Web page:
Another sad thing they never tell you is that when you really connect with a band when you're grown up nobody cares and there's no culture of peers around you with whom you can share the emotions, and if you do try you're just some weirdo.
Something tells me Neil Young hasn’t left Beck’s turntable since last fall’s Bridge School Benefit duet, as today brings a one-off soundtrack cut with Harvest-era inspiration to spare. Hear his contribution to Jeff Who Lives At Home above. It’s been four years since his last studio LP, but with tunes like this and last year’s John Martyn cover kicking around, I, for one, don’t mind waiting while Beck searches for a “Heart of Gold.”
“If love is truly going out of fashion forever, which I do not believe, then along with our nurtured indifference to each other will be an even more contemptuous indifference to each others’ objects of reverence. I thought it was Iggy, you thought it was Joni Mitchell or whoever else seemed to speak for your own private, entirely circumscribed situation’s many pains and few ecstasies. We will continue to fragment in this manner, because solipsism holds all the cards at present; it is a king whose domain engulfs even Elvis’. But I can guarantee you one thing: we will never again agree on anything as we agreed on Elvis. So I won’t bother saying good-bye to his corpse. I will say good-bye to you.”—Lester Bangs’ famous obituary of Elvis Presley.
Google could still put ads in front of more people than Facebook, but Facebook knows so much more about those people. Advertisers and publishers cherish this kind of personal information, so much so that they are willing to put the Facebook brand before their own. Exhibit A: www.facebook.com/nike, a company with the power and clout of Nike putting their own brand after Facebook’s? No company has ever done that for Google and Google took it personally.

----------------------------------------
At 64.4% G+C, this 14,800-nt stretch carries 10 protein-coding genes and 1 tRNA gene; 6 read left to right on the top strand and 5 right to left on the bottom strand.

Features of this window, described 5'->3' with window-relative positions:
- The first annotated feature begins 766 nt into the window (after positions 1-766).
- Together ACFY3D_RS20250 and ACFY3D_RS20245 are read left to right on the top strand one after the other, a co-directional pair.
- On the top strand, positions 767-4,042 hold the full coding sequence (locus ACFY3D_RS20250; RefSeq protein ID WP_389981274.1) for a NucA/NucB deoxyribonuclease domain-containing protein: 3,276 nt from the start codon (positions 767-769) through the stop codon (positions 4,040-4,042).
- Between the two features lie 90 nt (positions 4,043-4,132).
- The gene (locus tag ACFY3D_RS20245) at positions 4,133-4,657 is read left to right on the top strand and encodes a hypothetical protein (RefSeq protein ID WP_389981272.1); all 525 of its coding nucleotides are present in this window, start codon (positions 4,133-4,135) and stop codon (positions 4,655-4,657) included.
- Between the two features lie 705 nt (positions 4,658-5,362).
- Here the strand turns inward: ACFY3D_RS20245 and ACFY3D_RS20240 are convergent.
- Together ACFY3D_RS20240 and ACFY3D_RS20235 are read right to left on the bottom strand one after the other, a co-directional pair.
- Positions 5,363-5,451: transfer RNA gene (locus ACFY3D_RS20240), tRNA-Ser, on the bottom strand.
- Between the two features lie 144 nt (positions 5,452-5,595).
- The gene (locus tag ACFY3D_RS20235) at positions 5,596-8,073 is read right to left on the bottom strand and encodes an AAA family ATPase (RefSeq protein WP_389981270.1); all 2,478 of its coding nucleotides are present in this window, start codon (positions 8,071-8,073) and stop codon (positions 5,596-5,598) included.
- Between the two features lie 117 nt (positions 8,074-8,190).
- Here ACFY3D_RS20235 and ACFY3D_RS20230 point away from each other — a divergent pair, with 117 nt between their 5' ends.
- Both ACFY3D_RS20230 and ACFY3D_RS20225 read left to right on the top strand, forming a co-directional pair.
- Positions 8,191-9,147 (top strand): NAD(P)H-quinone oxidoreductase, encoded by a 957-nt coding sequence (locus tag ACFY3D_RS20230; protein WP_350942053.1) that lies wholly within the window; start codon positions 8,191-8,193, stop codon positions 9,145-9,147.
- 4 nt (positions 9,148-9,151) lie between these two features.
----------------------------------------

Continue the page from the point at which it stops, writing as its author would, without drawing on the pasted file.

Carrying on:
Larry Page himself assumed command to right this wrong. Social became state-owned, a corporate mandate called Google+. It was an ominous name invoking the feeling that Google alone wasn’t enough. Search had to be social. Android had to be social. You Tube, once joyous in their independence, had to be … well, you get the point. Even worse was that innovation had to be social. Ideas that failed to put Google+ at the center of the universe were a distraction.
I’ve been making records for well over 10 years. Small Steps, a record I’m quite proud of came out around now ten years ago. First record to get reviewed in the City Pages, first record to get on tour to support. First record to have to reprint. All good memories. All day tomorrow you can…
“To the people who are upset about their hard-earned tax money going to things they don’t like: Welcome to the fucking club…Reimburse me for the Iraq war and oil subsidies and diaphragms are on me!”—John Stewart
Of course, I’m watching last week’s ep to get caught up and will watch next week’s, but WHY? The promise of season one is so ancient as to be forgotten, and at this point the thing is a listless melodrama with production values.
Me:Hey man, I live far away from your dealership, but am interested in spending thousands of dollars at your establishment. Could you email me some pictures of that car on your lot that I like? The only ones that you have posted on the internet are all clearly stock photos.
Amazing Salesman:Our marketing guy will be here next week he can do that for you. Why don't you just come down and see it.
Me:Like I said, I live far away, like 500 miles away.
Amazing Salesman:Then you can just get here later on.
Me:Obviously, you sir, do not want to sell this car.
So Andrew Breitbart is dead. Here’s what I have to say to that, and I’m sure Breitbart himself would have respected this reaction: Good! Fuck him. I couldn’t be happier that he’s dead.
I say this in the nicest possible way. I actually kind of liked Andrew Breitbart. Not in the sense that I would ever have wanted to hang out with him, or even be caught within a hundred yards of him without a Haz-Mat suit on, but I respected the shamelessness. Breitbart didn’t do anything by halves, and even his most ardent detractors had to admit that he had a highly developed, if not always funny, sense of humor.